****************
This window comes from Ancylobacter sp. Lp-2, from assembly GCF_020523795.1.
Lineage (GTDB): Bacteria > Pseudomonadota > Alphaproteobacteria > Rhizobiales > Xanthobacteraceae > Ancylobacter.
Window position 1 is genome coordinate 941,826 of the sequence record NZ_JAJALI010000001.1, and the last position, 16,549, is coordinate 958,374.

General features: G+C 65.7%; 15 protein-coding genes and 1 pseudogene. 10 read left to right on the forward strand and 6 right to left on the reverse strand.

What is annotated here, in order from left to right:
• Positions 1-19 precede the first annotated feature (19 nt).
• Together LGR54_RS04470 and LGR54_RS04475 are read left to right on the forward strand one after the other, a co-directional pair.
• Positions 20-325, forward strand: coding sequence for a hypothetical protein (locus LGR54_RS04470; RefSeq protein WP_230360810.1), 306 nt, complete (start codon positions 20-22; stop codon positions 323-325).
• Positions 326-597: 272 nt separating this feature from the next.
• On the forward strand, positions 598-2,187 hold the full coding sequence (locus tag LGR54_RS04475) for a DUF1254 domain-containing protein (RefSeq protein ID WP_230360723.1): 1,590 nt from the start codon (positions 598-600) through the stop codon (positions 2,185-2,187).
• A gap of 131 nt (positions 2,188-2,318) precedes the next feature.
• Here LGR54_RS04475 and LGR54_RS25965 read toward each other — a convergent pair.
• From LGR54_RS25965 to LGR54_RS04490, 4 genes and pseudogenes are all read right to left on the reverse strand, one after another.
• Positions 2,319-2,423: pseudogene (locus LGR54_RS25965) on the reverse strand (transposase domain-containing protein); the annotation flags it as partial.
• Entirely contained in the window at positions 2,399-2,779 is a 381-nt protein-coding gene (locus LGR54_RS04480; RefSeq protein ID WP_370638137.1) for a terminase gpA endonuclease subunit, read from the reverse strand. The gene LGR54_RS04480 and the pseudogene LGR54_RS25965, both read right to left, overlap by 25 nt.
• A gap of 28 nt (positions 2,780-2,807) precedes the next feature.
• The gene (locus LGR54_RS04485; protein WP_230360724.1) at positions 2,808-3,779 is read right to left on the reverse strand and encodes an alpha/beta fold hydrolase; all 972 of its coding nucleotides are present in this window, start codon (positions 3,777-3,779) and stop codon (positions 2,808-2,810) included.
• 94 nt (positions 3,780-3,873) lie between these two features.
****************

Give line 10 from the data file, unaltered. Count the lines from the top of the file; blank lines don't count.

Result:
• On the forward strand, positions 598-2,187 hold the full coding sequence (locus tag LGR54_RS04475) for a DUF1254 domain-containing protein (RefSeq protein ID WP_230360723.1): 1,590 nt from the start codon (positions 598-600) through the stop codon (positions 2,185-2,187).